03/20/2002 12:00AM

Azillion's people thinking Eastern exposure will pay off


FLORENCE, Ky. - Even though Azillion wasn't able to win a first-level allowance race in two tries in Southern California, trainer Bob Hess Jr. thought the time would come when would deserve a trip to an out-of-town stakes race.

Indeed, when he runs Saturday in the $500,000 Lane's End Spiral Stakes at Turfway Park, Azillion will be embarking on a somewhat diversionary path toward the Triple Crown. Hess believes Azillion, an Irish-bred colt based at Santa Anita, has the running style to be a major factor in races outside of his home circuit.

"He might not have the absolute quicks to win here in California," Hess said Wednesday morning by phone. "To this point, he's demonstrated a style more effective back East. We've always hoped he'd be a horse for the Triple Crown, or at least the kind who could run well in races like the Spiral or the Lone Star Derby.

"He'd really have to come up with an A-plus effort for us to consider the Kentucky Derby for him. What I'd actually like to have happen is use the Turfway and Lone Star races toward the Belmont."

Hess, on behalf of owners Jim Sciabelli, Jack Cohen, and Tom Harris, bought Azillion, an Alzao colt, last year after he won one of three starts in Ireland. In both starts for Hess, he posted third-place finishes in allowance routes this winter at Santa Anita.

"We're trying to get a reading on where this horse belongs and whether he can do better away from here," said Hess. "He's shown us he could be a top horse, and now's the time to go find out."

Azillion is one of eight 3-year-olds expected for the 31st running of the Grade 2, 1 1/8-mile Spiral, the annual showcase race at Turfway. With jockeys, this is the expected field: Azillion, Mike Smith; Benny the Hawk, Brian Peck; Gold Dollar, Shaun Bridgmohan; My Man Ryan, Mike Luzzi; Perfect Drift, Eddie Delahoussaye; Request for Parole, Pat Day; Saratoga Blues, Mario Pino; and Straight Gin, Jorge Chavez.

The Spiral will be televised on a delayed basis on ESPN2 on a one-hour program that begins at 6:30 p.m. Eastern. Taped footage of the UAE Derby also will be included.

Spiral entries were to be drawn Thursday at a press lunch at the track.

Weekend weather a concern

Few people who were here four years ago can forget how the Spiral, then known as the Jim Beam Stakes, was postponed by one day because of a power outage. Severe winds blew down an electrical support pole in a parking lot, forcing the Beam to be run the following day.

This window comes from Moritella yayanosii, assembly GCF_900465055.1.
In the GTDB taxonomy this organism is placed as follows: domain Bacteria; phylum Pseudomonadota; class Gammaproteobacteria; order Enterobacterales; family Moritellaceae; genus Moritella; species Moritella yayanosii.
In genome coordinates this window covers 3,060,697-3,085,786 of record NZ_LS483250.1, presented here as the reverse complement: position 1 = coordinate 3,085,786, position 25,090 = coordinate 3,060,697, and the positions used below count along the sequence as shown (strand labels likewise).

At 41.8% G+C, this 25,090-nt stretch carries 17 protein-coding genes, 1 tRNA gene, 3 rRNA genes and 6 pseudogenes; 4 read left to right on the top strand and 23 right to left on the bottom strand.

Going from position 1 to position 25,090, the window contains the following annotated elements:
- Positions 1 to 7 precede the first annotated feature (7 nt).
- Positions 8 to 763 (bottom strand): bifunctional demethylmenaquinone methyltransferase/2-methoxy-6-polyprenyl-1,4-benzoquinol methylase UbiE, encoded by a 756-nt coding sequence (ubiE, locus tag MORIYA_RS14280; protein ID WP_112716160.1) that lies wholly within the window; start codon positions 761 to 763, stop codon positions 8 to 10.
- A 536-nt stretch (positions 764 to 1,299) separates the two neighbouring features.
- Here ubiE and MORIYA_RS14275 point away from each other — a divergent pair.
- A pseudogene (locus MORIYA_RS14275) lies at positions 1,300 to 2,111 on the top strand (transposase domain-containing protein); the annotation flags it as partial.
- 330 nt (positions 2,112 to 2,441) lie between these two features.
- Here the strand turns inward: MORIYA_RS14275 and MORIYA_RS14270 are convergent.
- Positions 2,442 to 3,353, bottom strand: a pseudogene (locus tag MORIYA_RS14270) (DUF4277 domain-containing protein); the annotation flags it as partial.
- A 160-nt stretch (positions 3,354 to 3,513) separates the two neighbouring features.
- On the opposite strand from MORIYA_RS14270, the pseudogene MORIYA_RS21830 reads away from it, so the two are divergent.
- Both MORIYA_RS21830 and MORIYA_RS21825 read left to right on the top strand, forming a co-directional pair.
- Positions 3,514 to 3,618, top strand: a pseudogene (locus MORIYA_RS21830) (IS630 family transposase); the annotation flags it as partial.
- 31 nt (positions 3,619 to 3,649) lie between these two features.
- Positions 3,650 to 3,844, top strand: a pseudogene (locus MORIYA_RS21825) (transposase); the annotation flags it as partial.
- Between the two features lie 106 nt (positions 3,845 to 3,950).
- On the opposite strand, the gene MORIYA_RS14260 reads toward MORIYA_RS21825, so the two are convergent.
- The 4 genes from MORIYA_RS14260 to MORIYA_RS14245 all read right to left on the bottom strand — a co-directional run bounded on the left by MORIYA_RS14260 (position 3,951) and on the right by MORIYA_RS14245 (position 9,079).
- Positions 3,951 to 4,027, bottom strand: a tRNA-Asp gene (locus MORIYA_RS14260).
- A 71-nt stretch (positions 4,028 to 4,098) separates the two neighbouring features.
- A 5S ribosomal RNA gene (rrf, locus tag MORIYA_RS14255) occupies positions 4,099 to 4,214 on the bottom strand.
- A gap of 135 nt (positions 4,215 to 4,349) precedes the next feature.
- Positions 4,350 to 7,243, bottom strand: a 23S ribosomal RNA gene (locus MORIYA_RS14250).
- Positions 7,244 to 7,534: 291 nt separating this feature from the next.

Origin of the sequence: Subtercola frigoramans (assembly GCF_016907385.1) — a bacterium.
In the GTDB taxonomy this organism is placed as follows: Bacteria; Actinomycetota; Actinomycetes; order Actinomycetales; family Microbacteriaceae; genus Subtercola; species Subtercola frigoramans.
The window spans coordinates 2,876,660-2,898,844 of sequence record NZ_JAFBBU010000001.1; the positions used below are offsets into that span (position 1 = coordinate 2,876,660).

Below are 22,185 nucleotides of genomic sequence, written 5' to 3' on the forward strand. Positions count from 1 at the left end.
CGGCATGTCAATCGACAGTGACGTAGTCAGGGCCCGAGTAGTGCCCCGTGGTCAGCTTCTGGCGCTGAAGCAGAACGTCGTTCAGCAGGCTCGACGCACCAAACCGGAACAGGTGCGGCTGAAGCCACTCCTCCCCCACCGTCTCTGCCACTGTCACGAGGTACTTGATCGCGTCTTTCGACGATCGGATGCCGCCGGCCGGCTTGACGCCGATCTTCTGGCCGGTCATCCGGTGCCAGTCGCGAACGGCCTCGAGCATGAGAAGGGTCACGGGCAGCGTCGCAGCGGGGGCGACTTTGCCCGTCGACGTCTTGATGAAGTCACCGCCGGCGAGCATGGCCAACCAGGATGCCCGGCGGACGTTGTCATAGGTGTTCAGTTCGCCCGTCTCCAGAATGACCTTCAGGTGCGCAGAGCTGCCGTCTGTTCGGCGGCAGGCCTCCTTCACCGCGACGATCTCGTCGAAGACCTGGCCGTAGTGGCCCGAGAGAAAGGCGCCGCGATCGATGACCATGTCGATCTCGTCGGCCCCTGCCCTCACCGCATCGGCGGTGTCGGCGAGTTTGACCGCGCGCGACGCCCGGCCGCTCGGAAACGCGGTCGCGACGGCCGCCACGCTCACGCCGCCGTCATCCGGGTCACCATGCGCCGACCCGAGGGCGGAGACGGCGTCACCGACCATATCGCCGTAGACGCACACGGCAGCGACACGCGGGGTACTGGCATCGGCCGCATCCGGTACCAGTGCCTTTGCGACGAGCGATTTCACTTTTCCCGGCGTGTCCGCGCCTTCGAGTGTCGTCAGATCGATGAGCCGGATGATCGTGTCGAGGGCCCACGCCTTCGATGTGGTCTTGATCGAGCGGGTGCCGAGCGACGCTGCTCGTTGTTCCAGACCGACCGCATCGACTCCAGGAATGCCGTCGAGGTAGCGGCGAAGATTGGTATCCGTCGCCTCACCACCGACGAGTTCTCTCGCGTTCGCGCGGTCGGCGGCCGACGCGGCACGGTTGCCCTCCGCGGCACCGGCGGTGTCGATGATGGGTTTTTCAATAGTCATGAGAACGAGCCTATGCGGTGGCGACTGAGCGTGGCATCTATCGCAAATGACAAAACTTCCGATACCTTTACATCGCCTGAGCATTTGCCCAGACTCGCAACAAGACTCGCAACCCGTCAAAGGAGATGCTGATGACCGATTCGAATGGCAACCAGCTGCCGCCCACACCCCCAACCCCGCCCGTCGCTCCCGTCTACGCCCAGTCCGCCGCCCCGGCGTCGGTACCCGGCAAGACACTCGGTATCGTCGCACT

Not that any such postponement is likely for Saturday, but a couple of ominous signs have arisen in recent weeks. On March 9, racing was canceled here after three races when high winds created havoc, including a portion of the massive V.I.P. tent being blown apart and smack-dab onto the racetrack in midstretch.

And while recent heavy rains have created flood-stage conditions throughout the tri-state region of Ohio, Indiana, and Kentucky, the very wet was supposed to give way to the very cold this weekend. Forecasters have called for a low of 17 degrees early Friday, meaning the Turfway surface could be subjected to the freeze-and-thaw conditions that historically have been the primary source of cancellations here.

Turfway officials, however, are saying they are extremely determined to have a safe racetrack ready for their biggest day of the year.

"We have made preparations well in advance," said track president Bob Elliston, noting that training was not permitted Wednesday so as to prevent excess moisture from seeping into a "sealed" racetrack. "Obviously we are going to avail ourselves to every resource possible to have a safe track for Spiral Day."

Bourbonette tops undercard

As always, the Spiral undercard will be dotted with stakes races. The richest - and apparently the deepest - of the four undercard stakes is the $150,000 Bourbonette, a one-mile race for 3-year-old fillies.

Take the Cake, winner of the Forward Gal Stakes, and Colonial Glitter, runner-up in the Davona Dale Stakes, are two recent arrivals from Gulfstream Park expected to head the Bourbonette. Other top contenders include Cobblestone Road, Ideveter, and Southey.

Stakes coordinator Randy Wehrman said Wednesday that a full field of 12 is possible, with other starters including Art Fair, Madame X Ski, Raise a Roar, Skorch, and There Runs Hattie.

The $100,000 Rushaway, a 1 1/16-mile race for 3-year-old colts and geldings, also will have a large field. Wehrman has listed at least 11 possibles, with American Style, Mr. Mellon, and Derby Drive among the likely favorites.

Two $60,000 sprints, the Queen and Hansel, also will be run. The Queen should have a solid field led by City Fair and Far Sighted Sal, but the Hansel, led by Expected Program, is coming up with a short cast.

None of the other seven races on the 12-race card will be for claiming horses, a Turfway tradition exercised on Spiral Day in the spring and Kentucky Cup Day in the fall.

One of the relatively new traditions of Spiral Day is the early opening of the racetrack gates so that early rising or hard-core horseplayers can watch and wager on the Dubai World Cup undercard simulcasts from Nad Al Sheba.

Turfway will open at 9:30 a.m. Saturday so that fans can bet on the following races from Dubai, which begin at 10: the Sheema Classic, the Golden Shaheen, the Duty Free, and the World Cup.

First post for the Turfway card is noon. The Dubai World Cup is set for 12:40.

Best in fields to be honored

The winningest owner, trainer, and jockey on the Kentucky circuit in 2001 will be honored after the third race Saturday in annual awards presentations by the Kentucky Thoroughbred Media.

Owners Ken and Sarah Ramsey, trainer Bernie Flint, and jockey Jon Court will be recognized for leading their respective categories in wins last year at the five Kentucky tracks: Turfway, Churchill Downs, Keeneland, Ellis Park and Kentucky Downs.